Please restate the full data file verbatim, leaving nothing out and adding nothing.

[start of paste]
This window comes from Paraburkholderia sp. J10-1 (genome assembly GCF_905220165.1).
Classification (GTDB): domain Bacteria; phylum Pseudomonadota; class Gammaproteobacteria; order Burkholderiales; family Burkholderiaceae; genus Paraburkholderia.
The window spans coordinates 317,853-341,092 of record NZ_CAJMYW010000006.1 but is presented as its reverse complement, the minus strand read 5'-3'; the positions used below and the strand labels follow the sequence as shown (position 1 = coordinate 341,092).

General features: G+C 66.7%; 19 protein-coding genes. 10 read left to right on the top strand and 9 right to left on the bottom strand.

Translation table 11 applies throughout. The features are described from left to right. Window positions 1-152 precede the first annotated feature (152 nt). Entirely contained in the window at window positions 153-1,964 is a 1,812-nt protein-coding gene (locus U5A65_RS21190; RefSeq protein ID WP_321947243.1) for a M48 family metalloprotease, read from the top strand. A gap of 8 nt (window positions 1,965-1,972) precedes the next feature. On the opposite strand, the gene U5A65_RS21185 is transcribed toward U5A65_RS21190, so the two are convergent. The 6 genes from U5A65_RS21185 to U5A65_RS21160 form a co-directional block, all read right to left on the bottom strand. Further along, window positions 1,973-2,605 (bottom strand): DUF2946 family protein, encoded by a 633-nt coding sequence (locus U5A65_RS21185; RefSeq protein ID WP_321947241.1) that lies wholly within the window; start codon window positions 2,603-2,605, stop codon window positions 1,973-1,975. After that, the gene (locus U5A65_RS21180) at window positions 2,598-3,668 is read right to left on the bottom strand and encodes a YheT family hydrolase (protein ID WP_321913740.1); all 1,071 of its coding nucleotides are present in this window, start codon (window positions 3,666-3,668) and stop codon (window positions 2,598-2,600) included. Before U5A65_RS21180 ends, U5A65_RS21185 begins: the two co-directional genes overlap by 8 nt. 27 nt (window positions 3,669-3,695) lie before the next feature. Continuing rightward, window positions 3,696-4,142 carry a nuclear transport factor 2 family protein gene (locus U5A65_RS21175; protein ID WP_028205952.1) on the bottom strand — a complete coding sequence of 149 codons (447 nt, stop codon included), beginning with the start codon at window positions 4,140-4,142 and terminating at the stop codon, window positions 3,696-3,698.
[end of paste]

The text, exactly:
This window comes from Paraburkholderia sp. J10-1 (genome assembly GCF_905220165.1).
Classification (GTDB): domain Bacteria; phylum Pseudomonadota; class Gammaproteobacteria; order Burkholderiales; family Burkholderiaceae; genus Paraburkholderia.
The window spans coordinates 317,853-341,092 of record NZ_CAJMYW010000006.1 but is presented as its reverse complement, the minus strand read 5'-3'; the positions used below and the strand labels follow the sequence as shown (position 1 = coordinate 341,092).

General features: G+C 66.7%; 19 protein-coding genes. 10 read left to right on the top strand and 9 right to left on the bottom strand.

Translation table 11 applies throughout. The features are described from left to right. Window positions 1-152 precede the first annotated feature (152 nt). Entirely contained in the window at window positions 153-1,964 is a 1,812-nt protein-coding gene (locus U5A65_RS21190; RefSeq protein ID WP_321947243.1) for a M48 family metalloprotease, read from the top strand. A gap of 8 nt (window positions 1,965-1,972) precedes the next feature. On the opposite strand, the gene U5A65_RS21185 is transcribed toward U5A65_RS21190, so the two are convergent. The 6 genes from U5A65_RS21185 to U5A65_RS21160 form a co-directional block, all read right to left on the bottom strand. Further along, window positions 1,973-2,605 (bottom strand): DUF2946 family protein, encoded by a 633-nt coding sequence (locus U5A65_RS21185; RefSeq protein ID WP_321947241.1) that lies wholly within the window; start codon window positions 2,603-2,605, stop codon window positions 1,973-1,975. After that, the gene (locus U5A65_RS21180) at window positions 2,598-3,668 is read right to left on the bottom strand and encodes a YheT family hydrolase (protein ID WP_321913740.1); all 1,071 of its coding nucleotides are present in this window, start codon (window positions 3,666-3,668) and stop codon (window positions 2,598-2,600) included. Before U5A65_RS21180 ends, U5A65_RS21185 begins: the two co-directional genes overlap by 8 nt. 27 nt (window positions 3,669-3,695) lie before the next feature. Continuing rightward, window positions 3,696-4,142 carry a nuclear transport factor 2 family protein gene (locus U5A65_RS21175; protein ID WP_028205952.1) on the bottom strand — a complete coding sequence of 149 codons (447 nt, stop codon included), beginning with the start codon at window positions 4,140-4,142 and terminating at the stop codon, window positions 3,696-3,698.